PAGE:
Simple regression model

If the data matrix X contains only two variables: a constant, and a scalar regressor xi, then this is called the "simple regression model".[9] This case is often considered in the beginner statistics classes, as it provides much simpler formulas even suitable for manual calculation. The vectors of parameters in such model is 2-dimensional, and is commonly denoted as (α, β):


    y_i = \alpha + \beta x_i + \varepsilon_i.

The least squares estimates in this case are given by simple formulas


    \hat\beta = \frac{ \sum{x_iy_i} - \frac{1}{n}\sum{x_i}\sum{y_i} }
                     { \sum{x_i^2} - \frac{1}{n}(\sum{x_i})^2 } = \frac{ \mathrm{Cov}[x,y] }{ \mathrm{Var}[x] } , \quad
    \hat\alpha = \overline{y} - \hat\beta\,\overline{x}\ .

  Alternative derivations

In the previous section the least squares estimator \scriptstyle\hat\beta was obtained as a value that minimizes the sum of squared residuals of the model. However it is also possible to derive the same estimator from other approaches. In all cases the formula for OLS estimator remains the same: ^β = (X′X)−1X′y, the only difference is in how we interpret this result.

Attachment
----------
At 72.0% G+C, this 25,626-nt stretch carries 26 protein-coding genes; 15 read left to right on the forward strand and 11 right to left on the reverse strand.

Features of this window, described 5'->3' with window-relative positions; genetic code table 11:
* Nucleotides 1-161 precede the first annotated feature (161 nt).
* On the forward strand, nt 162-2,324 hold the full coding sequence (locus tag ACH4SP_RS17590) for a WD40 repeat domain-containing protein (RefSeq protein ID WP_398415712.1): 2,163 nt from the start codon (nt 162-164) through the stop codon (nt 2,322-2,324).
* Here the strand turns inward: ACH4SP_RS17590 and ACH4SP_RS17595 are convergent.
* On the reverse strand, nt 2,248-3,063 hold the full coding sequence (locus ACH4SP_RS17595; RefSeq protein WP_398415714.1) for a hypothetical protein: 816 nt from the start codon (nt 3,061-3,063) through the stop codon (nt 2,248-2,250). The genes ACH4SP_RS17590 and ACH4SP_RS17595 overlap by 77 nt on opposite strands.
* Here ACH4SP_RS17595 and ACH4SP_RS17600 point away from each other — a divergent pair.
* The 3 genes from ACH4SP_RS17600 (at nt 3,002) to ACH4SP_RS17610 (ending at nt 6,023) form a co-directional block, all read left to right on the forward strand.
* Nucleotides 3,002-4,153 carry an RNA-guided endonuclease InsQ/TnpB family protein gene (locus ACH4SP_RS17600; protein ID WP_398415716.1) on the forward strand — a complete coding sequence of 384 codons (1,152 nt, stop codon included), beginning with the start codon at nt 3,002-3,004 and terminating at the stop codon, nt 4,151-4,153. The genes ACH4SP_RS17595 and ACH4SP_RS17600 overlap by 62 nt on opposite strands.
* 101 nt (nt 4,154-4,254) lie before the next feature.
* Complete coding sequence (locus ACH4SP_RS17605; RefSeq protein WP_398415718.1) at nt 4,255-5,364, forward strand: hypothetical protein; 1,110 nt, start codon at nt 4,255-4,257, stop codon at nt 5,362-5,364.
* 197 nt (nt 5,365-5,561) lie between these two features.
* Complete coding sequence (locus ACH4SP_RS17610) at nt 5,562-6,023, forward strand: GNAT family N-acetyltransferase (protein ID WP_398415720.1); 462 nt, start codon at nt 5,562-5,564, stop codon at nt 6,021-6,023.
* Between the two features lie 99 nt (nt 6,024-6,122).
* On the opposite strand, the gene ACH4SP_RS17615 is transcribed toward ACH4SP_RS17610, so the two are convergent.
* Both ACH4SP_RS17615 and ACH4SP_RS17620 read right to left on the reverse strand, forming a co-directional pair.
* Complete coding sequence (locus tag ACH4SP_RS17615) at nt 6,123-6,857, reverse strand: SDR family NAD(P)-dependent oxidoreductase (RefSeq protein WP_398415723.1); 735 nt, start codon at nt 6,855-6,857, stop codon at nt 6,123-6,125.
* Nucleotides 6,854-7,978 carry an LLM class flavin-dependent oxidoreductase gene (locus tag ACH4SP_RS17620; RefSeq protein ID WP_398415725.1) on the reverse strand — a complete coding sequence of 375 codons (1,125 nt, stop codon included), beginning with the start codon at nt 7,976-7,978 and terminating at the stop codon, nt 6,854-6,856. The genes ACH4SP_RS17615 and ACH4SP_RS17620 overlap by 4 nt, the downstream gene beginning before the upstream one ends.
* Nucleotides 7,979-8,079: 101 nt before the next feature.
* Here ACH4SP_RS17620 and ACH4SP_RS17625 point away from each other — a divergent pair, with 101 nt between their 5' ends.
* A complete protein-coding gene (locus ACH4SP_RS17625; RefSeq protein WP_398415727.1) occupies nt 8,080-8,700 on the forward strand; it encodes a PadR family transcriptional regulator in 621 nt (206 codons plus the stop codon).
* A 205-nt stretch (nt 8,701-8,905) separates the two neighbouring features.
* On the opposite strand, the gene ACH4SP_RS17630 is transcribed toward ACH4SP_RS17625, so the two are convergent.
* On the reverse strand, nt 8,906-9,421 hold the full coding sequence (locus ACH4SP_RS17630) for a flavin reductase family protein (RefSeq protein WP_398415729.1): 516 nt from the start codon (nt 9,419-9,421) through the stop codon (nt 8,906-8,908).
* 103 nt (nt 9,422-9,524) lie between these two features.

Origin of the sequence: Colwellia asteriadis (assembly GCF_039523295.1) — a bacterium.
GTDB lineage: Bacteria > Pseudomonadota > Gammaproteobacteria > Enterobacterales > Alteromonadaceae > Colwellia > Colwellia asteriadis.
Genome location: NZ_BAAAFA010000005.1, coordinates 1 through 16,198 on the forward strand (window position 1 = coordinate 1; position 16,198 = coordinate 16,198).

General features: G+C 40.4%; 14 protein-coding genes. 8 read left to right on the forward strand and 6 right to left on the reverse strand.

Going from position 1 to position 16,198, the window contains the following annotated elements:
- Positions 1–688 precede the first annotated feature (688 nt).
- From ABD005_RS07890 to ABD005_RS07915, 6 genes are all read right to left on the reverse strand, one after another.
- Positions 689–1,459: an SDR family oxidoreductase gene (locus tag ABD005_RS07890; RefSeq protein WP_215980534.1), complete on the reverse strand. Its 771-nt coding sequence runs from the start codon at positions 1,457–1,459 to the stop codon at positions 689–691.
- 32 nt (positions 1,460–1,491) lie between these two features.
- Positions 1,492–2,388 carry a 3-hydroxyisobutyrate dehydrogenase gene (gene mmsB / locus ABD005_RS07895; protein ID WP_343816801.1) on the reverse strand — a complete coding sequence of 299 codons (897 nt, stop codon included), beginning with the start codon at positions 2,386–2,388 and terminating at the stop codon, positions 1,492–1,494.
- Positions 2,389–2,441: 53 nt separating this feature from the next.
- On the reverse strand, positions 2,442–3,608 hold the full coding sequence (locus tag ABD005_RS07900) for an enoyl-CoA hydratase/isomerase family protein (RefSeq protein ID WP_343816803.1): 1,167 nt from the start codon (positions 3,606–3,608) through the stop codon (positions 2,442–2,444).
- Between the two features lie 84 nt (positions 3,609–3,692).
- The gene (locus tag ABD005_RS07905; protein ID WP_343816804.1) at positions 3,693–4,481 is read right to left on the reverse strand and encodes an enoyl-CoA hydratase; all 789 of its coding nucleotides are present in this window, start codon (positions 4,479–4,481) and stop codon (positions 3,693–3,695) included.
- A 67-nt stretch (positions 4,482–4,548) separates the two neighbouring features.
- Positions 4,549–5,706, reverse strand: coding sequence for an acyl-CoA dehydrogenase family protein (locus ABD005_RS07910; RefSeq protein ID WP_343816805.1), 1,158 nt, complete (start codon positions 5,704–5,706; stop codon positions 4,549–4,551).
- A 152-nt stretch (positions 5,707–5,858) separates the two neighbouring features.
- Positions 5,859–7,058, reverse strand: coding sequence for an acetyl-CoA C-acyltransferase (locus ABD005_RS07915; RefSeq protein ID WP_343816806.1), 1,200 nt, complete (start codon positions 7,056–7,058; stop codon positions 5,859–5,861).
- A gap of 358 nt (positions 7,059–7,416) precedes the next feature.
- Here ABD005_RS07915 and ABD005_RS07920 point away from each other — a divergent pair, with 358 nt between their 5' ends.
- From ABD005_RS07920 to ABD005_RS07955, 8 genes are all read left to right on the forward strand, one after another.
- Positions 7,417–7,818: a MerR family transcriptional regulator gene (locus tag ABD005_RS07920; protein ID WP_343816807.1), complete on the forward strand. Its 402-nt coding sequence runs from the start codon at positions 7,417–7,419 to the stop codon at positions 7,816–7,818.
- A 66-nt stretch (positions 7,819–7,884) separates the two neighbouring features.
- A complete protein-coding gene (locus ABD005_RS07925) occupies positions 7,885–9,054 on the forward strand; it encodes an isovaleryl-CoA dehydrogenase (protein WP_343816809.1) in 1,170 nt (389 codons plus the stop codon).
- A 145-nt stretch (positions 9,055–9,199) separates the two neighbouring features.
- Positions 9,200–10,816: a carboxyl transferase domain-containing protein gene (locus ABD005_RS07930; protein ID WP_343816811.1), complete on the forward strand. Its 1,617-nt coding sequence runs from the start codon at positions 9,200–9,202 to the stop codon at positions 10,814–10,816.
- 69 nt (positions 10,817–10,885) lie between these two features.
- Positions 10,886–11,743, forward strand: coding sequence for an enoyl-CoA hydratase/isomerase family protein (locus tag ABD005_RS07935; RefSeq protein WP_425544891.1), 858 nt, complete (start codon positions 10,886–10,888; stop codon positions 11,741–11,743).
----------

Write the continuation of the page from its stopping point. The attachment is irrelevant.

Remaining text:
Geometric approach

  OLS estimation can be viewed as a projection onto the linear space spanned by the regressors.

For mathematicians, OLS is an approximate solution to an overdetermined system of linear equations y, where β is the unknown. Assuming the system cannot be solved exactly (the number of equations n is much larger than the number of unknowns p), we are looking for a solution that could provide the smallest discrepancy between the right- and left- hand sides. In other words, we are looking for the solution that satisfies


    \hat\beta = {\rm arg}\min_\beta\,\lVert y - X\beta \rVert,

where ||·|| is the standard L2 norm in the n-dimensional Euclidean space Rn. The predicted quantity is just a certain linear combination of the vectors of regressors. Thus, the residual vector y − Xβ will have the smallest length when y is projected orthogonally onto the linear subspace spanned by the columns of X. The OLS estimator \scriptstyle\hat\beta in this case can be interpreted as the coefficients of vector decomposition of ^y = Py along the basis of X.

  Maximum likelihood